Archive | April, 2011

Stress in animals with ESL

24 Apr

This website has a list is of great signs of stress in animals.  In case that website goes away, here is the info in list form:


Signs of Stress in Companion Animals

Long term care (LTC) settings can be stressful places for animals as well as people at times. It is important for staff and residents to learn to recognize the signs of stress which may be exhibited by animals living in their facility. Failure to recognize stress signals can affect the long-term physical and mental well being of both the animals and humans in this environment. Please note that some of the signs listed below may also be caused by health-related problems. Consultation with a veterinarian may be advised.

Signs of Stress in Dogs
  • Panting and salivating
  • Pacing
  • Shedding
  • Diarrhea/ bowel movements
  • Inappropriate urination
  • Licking the lips
  • Coughing
  • Sneezing
  • Dilated pupils
  • Trembling
  • Shaking (as if the animal were shaking off water)
  • Yawning
  • Whining, excessive vocalizing
  • Nipping
  • Growling when approached to be handled
  • Sweaty paws(leaving sweaty paw prints on the floor)
  • Increased or decreased activity
  • Excessive scratching or licking repeatedly
  • ‘Spacing out’ by turning away or avoiding eye contact
  • Loss of appetite
  • Hiding behind the handler
  • Hiding under furniture or behind nursing station; refusing to interact with residents/staff or voyage beyond nursing station area
Signs of Stress in Birds
  • Depression
  • Moodiness or irritability
  • Excessive activity
  • Feather picking
  • Increased pecking
  • Increased elimination
  • Inactivity or sluggishness
  • Lack of desire to socialize
  • Abnormal vocalization
  • Ruffled feathers
  • Sitting at the bottom of the cage, listlessness
Signs of Stress in Cats
  • Restlessness, distraction, agitation
  • Listlessness, unusual passivity
  • Defensive vocalizations
  • Excessive shedding
  • Dilated pupils
  • Biting
  • Inappropriate urination/defecation
  • Clinging
  • Hiding and refusing to interact with humans or other animals
Signs of Stress in Rabbits
  • Eyes enlarge and show whites
  • Body tenses with tail up
  • Ears laid back tightly
  • Growling or squeaking
  • Rabbit pushes hand away
  • Lack of vitality or interest
  • Flinches when touched
  • Breathing becomes rapid
  • Biting animals
Causes of Stress in Animals
  • Unusual noises
  • Unknown places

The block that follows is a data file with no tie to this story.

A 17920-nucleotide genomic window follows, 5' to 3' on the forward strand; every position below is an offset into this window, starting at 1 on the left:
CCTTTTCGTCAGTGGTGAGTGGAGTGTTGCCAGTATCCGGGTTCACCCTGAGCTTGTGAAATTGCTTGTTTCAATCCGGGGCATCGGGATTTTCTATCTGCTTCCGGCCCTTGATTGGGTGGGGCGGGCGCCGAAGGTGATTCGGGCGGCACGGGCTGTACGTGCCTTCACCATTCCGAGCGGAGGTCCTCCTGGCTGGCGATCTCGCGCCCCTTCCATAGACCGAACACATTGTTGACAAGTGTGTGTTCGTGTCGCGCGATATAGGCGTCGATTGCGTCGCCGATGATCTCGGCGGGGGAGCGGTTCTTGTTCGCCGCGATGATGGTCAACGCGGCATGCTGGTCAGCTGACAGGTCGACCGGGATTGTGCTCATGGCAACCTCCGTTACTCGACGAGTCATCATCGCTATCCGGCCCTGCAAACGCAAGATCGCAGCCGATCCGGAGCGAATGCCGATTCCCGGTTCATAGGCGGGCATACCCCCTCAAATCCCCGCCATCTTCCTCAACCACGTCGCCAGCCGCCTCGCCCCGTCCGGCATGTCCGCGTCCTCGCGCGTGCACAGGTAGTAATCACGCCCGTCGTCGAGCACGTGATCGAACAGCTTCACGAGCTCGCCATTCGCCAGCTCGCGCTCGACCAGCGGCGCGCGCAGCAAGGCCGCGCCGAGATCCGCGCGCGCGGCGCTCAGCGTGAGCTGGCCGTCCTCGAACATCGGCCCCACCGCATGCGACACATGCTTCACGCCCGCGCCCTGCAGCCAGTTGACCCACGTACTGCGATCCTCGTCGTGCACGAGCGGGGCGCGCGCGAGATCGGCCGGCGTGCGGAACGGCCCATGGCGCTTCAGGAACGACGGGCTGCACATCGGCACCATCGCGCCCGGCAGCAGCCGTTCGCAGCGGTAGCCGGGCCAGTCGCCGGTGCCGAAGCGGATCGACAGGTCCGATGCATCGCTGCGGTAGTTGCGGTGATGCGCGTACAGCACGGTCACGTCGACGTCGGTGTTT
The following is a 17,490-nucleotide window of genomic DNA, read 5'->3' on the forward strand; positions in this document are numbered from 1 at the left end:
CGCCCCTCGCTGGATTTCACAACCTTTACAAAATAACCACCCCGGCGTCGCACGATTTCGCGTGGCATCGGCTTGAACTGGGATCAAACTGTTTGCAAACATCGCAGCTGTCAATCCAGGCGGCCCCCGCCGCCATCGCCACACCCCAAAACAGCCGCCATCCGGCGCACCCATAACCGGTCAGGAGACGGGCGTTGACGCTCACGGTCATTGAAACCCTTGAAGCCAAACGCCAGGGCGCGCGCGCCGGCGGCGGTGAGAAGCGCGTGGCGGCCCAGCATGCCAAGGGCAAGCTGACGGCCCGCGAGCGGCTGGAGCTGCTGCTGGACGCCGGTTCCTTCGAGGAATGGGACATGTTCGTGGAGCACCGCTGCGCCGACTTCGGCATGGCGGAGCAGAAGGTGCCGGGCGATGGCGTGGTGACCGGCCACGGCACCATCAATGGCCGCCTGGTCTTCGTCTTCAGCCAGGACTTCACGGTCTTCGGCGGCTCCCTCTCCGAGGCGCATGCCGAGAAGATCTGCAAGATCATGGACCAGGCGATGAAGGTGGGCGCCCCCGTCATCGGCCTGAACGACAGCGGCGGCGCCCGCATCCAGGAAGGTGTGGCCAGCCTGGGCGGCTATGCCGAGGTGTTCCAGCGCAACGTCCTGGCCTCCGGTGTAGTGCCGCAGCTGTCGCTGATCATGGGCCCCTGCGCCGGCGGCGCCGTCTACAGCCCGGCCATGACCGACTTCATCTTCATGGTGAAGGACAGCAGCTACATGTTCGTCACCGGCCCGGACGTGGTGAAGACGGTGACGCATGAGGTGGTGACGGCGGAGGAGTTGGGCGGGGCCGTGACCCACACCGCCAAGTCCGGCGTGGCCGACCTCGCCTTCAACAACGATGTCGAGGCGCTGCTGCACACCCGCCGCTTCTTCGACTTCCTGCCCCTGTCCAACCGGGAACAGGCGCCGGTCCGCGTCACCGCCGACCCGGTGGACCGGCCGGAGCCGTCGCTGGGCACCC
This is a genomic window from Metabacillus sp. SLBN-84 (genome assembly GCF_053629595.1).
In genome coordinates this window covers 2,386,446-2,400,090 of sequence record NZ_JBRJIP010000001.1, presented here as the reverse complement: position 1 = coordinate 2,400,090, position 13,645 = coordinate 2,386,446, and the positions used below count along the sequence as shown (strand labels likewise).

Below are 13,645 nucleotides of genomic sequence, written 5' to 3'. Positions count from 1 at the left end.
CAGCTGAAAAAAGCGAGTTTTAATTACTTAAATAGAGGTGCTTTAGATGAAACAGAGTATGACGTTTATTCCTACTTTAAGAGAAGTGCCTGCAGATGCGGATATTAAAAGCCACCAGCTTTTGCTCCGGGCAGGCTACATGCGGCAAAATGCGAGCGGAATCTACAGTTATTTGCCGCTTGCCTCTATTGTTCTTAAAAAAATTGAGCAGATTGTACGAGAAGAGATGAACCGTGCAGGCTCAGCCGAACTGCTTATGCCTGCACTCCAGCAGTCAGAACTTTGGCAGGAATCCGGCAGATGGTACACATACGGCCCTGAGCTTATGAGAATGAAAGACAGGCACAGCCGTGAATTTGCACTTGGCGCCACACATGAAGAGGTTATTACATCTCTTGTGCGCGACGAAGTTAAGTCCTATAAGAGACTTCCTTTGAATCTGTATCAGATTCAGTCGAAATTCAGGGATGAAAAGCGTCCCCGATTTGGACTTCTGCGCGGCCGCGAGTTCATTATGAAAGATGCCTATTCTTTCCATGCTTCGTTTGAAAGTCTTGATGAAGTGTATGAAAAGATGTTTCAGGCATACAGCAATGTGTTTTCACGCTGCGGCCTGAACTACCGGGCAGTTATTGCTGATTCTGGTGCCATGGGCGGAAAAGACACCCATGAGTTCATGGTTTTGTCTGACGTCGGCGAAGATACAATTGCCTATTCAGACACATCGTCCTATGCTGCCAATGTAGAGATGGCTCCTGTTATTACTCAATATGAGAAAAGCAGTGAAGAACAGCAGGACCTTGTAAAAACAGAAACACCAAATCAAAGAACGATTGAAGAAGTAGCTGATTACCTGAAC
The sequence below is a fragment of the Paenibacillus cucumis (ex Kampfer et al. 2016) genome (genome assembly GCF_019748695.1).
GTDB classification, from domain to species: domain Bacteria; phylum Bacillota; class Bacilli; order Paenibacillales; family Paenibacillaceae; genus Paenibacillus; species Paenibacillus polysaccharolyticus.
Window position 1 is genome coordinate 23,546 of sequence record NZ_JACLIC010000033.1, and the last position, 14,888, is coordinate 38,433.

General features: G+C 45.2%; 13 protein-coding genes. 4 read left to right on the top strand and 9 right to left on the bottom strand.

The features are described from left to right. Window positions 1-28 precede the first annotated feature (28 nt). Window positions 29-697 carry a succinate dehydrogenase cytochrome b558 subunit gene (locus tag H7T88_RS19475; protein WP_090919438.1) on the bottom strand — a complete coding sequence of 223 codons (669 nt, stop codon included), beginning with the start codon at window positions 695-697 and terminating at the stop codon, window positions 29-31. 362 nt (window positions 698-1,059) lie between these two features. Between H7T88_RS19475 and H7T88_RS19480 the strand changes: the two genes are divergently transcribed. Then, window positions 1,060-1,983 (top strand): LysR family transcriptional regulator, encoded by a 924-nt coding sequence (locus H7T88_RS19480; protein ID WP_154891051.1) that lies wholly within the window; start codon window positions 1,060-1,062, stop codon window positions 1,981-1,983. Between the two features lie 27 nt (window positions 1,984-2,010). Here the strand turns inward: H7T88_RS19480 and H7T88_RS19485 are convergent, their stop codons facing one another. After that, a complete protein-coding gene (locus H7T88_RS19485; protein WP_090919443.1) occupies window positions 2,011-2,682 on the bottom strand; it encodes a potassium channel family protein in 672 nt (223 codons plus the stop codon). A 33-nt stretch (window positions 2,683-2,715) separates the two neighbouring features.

• Confusing or inconsistent training or handling
  • People exhibiting strange or unusual behavior
  • Unpredictable or rough handling
  • Unusual odors
  • Being crowded by people or other animals
  • A resident or staff member being nervous or acting in a strange way from the animals perspective
  • Extreme indoor and outdoor temperatures
  • Housing or resting area in an inappropriate place, not able to get adequate rest as a result
  • Requiring the animal to be up and active 24 hours a day to match the staff shifts of facility
  • Too many animals (whether the same or a different species) within the same general area causing crowded territory issues (How many is too many? The animals will tell you!)
  • Inadequate exercise or mental stimulation
  • Inadequate diet for species
  • Humans ‘anthropomorphizing’ animal behavior thus causing behavior problems
  • Inappropriate or excessive feeding of animals
  • Visiting animals from outside the facility coming into their territory

“Embrace quietness”

2 Apr



“Cultivate quietness in your speech, in your thoughts, in your emotions. Wait for attention and then your words will be charged with dynamite.”
~Elbert Hubbard



Stuffed eyeballs

2 Apr

So Brodhi has had this stuffed toy for probably over 4 years- it is a shaggy yellow ball with sewn on eyeballs- like a little monster. Luna has been getting more and more confident and starting to play with toys around the house. I got her very excited about this toy the other day and she ripped it’s eyeballs off.

I considered it a victory because she has been so contained with play and in that moment she just let it go in her play bliss. I wouldn’t mind buying some new toys either. So the eyeballs fly off and she keep playing the the shaggy ball. Brodhi comes over because he notices that all of a sudden we have a new toy in the house. I let him pick up the eyeballs and he plays with them softly and gently in the way that Brodhi does for probably 5-10 minutes.

I love both of them- they have very different personalities and they make me laugh every day. I threw away the eyeballs of course as they are not really a safe dog toy, but I did keep the ball.  Now it is just a shaggy faceless monster.

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